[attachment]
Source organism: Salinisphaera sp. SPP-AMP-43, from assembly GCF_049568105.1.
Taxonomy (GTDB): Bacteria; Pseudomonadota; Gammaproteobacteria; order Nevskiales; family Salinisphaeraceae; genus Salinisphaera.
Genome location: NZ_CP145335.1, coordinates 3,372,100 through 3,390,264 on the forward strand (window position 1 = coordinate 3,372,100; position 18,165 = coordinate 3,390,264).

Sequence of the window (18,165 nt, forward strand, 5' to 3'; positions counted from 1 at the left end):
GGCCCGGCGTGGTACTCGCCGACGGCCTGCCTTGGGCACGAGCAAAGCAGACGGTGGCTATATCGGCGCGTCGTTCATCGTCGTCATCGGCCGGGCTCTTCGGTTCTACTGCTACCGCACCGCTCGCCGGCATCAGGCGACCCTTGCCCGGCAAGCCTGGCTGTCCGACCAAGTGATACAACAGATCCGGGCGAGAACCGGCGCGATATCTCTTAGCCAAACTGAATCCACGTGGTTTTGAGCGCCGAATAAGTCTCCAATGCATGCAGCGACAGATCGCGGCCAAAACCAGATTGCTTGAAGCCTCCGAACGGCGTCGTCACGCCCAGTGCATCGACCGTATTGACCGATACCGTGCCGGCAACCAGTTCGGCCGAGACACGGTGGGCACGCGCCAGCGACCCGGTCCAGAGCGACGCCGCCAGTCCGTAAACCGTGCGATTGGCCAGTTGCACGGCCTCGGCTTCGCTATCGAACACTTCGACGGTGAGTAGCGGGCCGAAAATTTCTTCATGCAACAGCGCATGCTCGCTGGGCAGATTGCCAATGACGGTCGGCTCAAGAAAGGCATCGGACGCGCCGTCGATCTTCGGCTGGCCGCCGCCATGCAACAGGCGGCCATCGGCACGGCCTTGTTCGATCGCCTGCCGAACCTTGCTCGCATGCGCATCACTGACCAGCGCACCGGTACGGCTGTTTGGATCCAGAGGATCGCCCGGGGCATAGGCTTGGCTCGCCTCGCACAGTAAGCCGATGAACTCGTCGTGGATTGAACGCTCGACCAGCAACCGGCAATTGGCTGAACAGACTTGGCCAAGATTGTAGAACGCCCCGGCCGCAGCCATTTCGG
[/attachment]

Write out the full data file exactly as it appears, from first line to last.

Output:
Source organism: Salinisphaera sp. SPP-AMP-43, from assembly GCF_049568105.1.
Taxonomy (GTDB): Bacteria; Pseudomonadota; Gammaproteobacteria; order Nevskiales; family Salinisphaeraceae; genus Salinisphaera.
Genome location: NZ_CP145335.1, coordinates 3,372,100 through 3,390,264 on the forward strand (window position 1 = coordinate 3,372,100; position 18,165 = coordinate 3,390,264).

Sequence of the window (18,165 nt, forward strand, 5' to 3'; positions counted from 1 at the left end):
GGCCCGGCGTGGTACTCGCCGACGGCCTGCCTTGGGCACGAGCAAAGCAGACGGTGGCTATATCGGCGCGTCGTTCATCGTCGTCATCGGCCGGGCTCTTCGGTTCTACTGCTACCGCACCGCTCGCCGGCATCAGGCGACCCTTGCCCGGCAAGCCTGGCTGTCCGACCAAGTGATACAACAGATCCGGGCGAGAACCGGCGCGATATCTCTTAGCCAAACTGAATCCACGTGGTTTTGAGCGCCGAATAAGTCTCCAATGCATGCAGCGACAGATCGCGGCCAAAACCAGATTGCTTGAAGCCTCCGAACGGCGTCGTCACGCCCAGTGCATCGACCGTATTGACCGATACCGTGCCGGCAACCAGTTCGGCCGAGACACGGTGGGCACGCGCCAGCGACCCGGTCCAGAGCGACGCCGCCAGTCCGTAAACCGTGCGATTGGCCAGTTGCACGGCCTCGGCTTCGCTATCGAACACTTCGACGGTGAGTAGCGGGCCGAAAATTTCTTCATGCAACAGCGCATGCTCGCTGGGCAGATTGCCAATGACGGTCGGCTCAAGAAAGGCATCGGACGCGCCGTCGATCTTCGGCTGGCCGCCGCCATGCAACAGGCGGCCATCGGCACGGCCTTGTTCGATCGCCTGCCGAACCTTGCTCGCATGCGCATCACTGACCAGCGCACCGGTACGGCTGTTTGGATCCAGAGGATCGCCCGGGGCATAGGCTTGGCTCGCCTCGCACAGTAAGCCGATGAACTCGTCGTGGATTGAACGCTCGACCAGCAACCGGCAATTGGCTGAACAGACTTGGCCAAGATTGTAGAACGCCCCGGCCGCAGCCATTTCGG